I am writing a function that can be split into cases

(1)$f(x) \leq f(y)$ and $f(x) \geq f(y)$

or into cases

(2)$f(x) < f(y), f(x) = f(y), f(x) > f(y)$

If I have f(x) = f(y), it is theoretically more efficient to use the cases outlined in (2), but is it actually more efficient in practice?

My concerns are that if $f(x) = f(y)$ theoretically, how often will they also be equal computationally? and if it happens that $f(x) \neq f(y)$ theoretically, how often will they be equal computationally? (As this would cause the algoritm to produce a wrong answer).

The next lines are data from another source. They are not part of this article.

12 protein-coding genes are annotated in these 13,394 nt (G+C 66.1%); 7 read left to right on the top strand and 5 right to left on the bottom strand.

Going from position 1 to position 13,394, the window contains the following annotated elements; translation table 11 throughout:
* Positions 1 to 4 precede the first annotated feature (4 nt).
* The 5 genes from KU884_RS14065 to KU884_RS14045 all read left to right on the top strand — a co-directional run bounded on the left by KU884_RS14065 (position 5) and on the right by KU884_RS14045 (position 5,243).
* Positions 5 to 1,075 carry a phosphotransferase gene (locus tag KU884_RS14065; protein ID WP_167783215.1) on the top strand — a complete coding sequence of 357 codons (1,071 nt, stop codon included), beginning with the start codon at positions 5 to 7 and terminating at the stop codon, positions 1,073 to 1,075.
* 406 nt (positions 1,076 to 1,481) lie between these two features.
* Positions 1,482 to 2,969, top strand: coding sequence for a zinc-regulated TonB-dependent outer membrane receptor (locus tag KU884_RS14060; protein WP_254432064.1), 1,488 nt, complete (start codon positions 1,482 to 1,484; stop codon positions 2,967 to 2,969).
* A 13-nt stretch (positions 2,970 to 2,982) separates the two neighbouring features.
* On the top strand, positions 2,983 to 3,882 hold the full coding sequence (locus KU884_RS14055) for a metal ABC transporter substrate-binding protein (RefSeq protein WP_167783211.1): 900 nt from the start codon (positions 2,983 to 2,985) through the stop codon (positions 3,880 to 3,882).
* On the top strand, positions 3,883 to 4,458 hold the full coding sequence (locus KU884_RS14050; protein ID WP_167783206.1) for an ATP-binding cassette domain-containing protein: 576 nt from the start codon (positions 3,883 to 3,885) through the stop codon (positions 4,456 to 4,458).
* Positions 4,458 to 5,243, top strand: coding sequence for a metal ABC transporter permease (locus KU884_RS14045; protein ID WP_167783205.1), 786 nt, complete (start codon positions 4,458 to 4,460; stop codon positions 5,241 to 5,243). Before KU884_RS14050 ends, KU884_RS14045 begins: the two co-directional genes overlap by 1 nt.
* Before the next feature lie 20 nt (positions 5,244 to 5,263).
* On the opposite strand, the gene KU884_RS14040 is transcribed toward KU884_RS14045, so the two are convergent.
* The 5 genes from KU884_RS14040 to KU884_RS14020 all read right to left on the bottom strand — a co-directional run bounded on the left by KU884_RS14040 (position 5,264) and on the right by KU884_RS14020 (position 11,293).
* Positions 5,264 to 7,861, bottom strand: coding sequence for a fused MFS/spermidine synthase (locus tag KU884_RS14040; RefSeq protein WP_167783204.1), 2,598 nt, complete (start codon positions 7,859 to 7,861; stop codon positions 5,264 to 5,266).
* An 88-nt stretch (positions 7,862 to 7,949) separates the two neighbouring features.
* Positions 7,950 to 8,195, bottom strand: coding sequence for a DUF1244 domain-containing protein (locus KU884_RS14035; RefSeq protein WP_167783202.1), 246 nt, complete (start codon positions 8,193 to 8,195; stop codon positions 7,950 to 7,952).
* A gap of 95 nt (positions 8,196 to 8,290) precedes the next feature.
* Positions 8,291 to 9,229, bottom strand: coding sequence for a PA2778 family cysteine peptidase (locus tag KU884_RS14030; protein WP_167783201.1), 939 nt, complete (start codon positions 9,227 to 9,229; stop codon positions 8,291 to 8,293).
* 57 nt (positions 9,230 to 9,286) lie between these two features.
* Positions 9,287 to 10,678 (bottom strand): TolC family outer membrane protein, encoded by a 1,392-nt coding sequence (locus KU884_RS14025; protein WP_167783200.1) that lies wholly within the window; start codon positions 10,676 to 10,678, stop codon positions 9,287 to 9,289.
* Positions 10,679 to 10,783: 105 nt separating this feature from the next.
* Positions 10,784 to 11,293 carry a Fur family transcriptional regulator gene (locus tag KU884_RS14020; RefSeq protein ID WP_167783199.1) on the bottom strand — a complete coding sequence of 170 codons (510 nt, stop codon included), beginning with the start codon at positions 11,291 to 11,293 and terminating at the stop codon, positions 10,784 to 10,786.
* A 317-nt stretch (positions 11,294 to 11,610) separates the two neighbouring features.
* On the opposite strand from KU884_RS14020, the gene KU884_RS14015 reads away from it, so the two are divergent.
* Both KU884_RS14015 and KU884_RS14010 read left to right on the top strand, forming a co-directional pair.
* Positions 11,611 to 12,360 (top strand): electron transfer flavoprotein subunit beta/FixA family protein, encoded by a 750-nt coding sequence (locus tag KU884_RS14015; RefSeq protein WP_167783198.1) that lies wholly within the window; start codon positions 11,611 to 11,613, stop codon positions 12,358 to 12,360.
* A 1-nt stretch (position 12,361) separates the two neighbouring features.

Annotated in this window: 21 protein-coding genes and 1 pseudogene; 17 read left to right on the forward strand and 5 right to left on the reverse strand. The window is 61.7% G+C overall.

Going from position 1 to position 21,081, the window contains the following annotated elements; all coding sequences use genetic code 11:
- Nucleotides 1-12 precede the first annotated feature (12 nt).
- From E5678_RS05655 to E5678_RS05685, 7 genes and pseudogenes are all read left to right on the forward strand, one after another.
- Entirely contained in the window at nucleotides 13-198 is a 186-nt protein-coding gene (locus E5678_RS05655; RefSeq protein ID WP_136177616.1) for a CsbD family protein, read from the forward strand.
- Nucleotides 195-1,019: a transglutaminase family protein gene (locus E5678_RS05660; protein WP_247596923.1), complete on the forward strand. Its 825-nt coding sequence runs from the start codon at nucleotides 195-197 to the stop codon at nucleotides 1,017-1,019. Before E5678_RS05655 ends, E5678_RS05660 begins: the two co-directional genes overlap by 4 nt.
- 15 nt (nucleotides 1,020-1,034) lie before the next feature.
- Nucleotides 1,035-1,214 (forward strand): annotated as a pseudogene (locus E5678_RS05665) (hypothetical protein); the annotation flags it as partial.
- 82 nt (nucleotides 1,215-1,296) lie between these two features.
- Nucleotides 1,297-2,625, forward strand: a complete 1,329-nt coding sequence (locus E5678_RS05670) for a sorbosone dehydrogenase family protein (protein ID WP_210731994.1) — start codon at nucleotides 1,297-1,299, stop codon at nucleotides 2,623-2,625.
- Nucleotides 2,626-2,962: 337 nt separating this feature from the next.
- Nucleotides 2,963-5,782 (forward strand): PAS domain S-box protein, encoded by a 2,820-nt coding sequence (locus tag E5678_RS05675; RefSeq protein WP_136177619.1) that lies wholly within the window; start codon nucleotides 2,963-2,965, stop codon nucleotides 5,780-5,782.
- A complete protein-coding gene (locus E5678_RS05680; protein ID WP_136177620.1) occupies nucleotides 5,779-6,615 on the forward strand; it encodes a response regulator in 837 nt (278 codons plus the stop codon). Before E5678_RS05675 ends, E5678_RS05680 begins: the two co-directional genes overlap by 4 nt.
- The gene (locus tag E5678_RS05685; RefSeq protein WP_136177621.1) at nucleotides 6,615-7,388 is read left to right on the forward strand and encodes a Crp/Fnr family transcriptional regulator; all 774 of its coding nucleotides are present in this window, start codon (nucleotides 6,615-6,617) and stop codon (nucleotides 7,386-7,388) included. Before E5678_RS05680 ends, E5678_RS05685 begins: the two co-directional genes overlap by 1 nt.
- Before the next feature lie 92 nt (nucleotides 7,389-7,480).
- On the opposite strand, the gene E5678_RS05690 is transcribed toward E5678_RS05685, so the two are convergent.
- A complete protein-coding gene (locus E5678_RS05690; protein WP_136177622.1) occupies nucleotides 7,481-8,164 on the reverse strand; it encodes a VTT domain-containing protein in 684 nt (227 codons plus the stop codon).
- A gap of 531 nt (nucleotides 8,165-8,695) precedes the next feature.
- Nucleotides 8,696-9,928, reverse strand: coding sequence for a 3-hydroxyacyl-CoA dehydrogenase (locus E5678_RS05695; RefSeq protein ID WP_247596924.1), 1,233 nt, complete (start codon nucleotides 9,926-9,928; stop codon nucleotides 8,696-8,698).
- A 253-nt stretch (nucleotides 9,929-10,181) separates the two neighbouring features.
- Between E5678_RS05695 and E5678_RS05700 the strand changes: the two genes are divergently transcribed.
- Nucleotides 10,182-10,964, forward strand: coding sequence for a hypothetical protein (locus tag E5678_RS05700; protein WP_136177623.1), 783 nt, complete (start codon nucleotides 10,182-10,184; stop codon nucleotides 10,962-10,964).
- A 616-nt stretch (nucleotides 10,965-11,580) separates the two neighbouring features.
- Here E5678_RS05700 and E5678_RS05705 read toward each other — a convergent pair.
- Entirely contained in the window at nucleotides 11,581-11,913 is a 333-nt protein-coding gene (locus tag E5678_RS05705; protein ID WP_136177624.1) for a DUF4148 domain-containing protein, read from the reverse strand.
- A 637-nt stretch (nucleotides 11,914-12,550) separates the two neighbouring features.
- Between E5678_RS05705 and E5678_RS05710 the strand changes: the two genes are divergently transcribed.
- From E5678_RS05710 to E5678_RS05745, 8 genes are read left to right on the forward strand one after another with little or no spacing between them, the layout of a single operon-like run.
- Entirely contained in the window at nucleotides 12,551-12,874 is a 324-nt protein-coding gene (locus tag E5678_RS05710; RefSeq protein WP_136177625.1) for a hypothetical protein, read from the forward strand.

Note that if $f(x) = f(y)$ theoretically, but computationally are not equal, the algorithm will still produce a correct final answer - just will reach it slightly slower.

  • $\begingroup$ It depends on the exact details, but in floating point computations, due to rounding errors it is usually only the case that $f(x) = f(y)$ in special circumstances. $\endgroup$ – Yuval Filmus Dec 16 '17 at 17:33
  • $\begingroup$ So would I be right in saying that $f(x) = f(y)$ computationally and correctly is rare enough that it's probably not worthwhile to treat it as a separate case? $\endgroup$ – KingJ Dec 16 '17 at 17:38
  • $\begingroup$ It depends on the circumstances. $\endgroup$ – Yuval Filmus Dec 16 '17 at 17:38

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